- President Obama’s Hiroshima Speech: An Assessment
- [2016.08.05] Read in: 日本語 | 简体字 | 繁體字 | ESPAÑOL | Русский |
When Barack Obama became the first sitting US president to visit Hiroshima, his speech outlined the threat to humanity of nuclear weapons and the need for humankind to turn its ingenuity to the task of achieving a world free of them. Reactions were largely warm, but as Daniel Sneider writes, the voices of those who found his remarks lacking may serve as a signpost toward a future of deeper reconciliation in the Asia-Pacific.
From the moment of their country’s August 1945 surrender that ended World War II, the Japanese people have vigorously, and inconclusively, debated how they should understand the events that led to war and its lessons for Japan. In the early years of American occupation and postwar reconstruction, a progressive narrative placed blame entirely on the wartime regime, dominated by the military and its political allies and nominally headed by Emperor Hirohito.
Later in the postwar era, though, the retreat of the left in Japanese political and intellectual life brought a resurgence of a conservative rendition of the past. In that version of history, the Japanese Empire acted in self-defense, countering the encirclement of Western imperialism and liberating Asia from colonial rule.
The dominant wartime memory in Japan, however, remains the pacifist narrative. In this understanding of the past, war itself is the enemy. For Japanese, the central lesson of the war is that experience of destruction and the horrors of warfare must never be repeated. For Japan, and, by extension, for all nations, there is no such thing as a “just war.” It is a narrative of victimization, one that largely avoids the question of who was responsible for the war.
Echoes of the Pacifist Narrative
US President Barack Obama stepped into the middle of this debate when he visited Hiroshima, the site of the first atomic bombing, carried out on August 6, 1945. No place expresses this pacifist narrative more visibly, and more powerfully, than the Hiroshima memorial and its museum. In deciding to visit the site, a controversial step considered but rejected by previous American presidents, and, more importantly, in the content of his stirring address, President Obama embraced in no uncertain terms the pacifist vision that has animated Japan since the end of the war.
The President clearly understood he had to navigate a political and philosophical minefield. He could not second guess the decision taken by his predecessor, President Harry Truman, to use atomic weapons, one taken in the heat of a global war then heading into its fifth year for the United States. Apology, or even the hint of it, was out of the question. The President also could not appear to ignore the suffering of others in the war, particularly those who were Japan’s wartime foes.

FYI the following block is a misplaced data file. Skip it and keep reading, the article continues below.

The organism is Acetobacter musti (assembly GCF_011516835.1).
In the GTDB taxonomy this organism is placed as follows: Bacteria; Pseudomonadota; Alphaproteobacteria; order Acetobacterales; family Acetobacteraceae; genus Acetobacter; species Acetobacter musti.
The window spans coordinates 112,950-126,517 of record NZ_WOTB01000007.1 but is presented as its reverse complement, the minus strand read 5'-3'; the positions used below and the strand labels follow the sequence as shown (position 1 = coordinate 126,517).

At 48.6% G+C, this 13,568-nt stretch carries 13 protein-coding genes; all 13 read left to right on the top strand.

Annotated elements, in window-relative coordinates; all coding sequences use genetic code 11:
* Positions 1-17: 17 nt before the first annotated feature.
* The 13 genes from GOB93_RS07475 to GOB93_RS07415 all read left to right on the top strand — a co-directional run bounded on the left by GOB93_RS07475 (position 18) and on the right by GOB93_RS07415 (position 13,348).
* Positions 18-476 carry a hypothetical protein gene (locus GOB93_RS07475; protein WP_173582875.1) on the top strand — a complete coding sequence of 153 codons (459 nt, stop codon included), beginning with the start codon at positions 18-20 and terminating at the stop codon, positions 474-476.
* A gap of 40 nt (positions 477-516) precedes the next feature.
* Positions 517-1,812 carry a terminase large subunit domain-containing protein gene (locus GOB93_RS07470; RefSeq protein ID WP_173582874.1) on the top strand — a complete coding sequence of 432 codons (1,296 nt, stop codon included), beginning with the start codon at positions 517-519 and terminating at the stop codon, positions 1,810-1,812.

Obama’s artfully crafted address precisely avoided any statement of apology. In mourning the dead, he took care to pay respect to not only the Japanese men, women and children who perished but also the “thousands of Koreans” and a dozen American prisoners who died in the attack. He made brief but eloquent reference to many victims of the war, those who were “shot, beaten, marched, bombed, jailed, starved, gassed to death,” some of them at the hands of the Japanese military.
The President and his advisors were also mindful of avoiding too open an endorsement of the Hiroshima memorial’s tale of victimization. The Peace Memorial Museum’s exhibit is almost notorious among Americans for its inadequate acknowledgement of the sequence of events, beginning with Japan’s invasion of China and its attack on Pearl Harbor, that ultimately led to the final days of the war. The exhibit was slightly modified some years ago to respond to that lack of historical context, but even now it remains a powerful story of victimization. That is why the president paid only a brief visit to the museum itself, though he compensated with his emotional embrace of a hibakusha at the ceremony.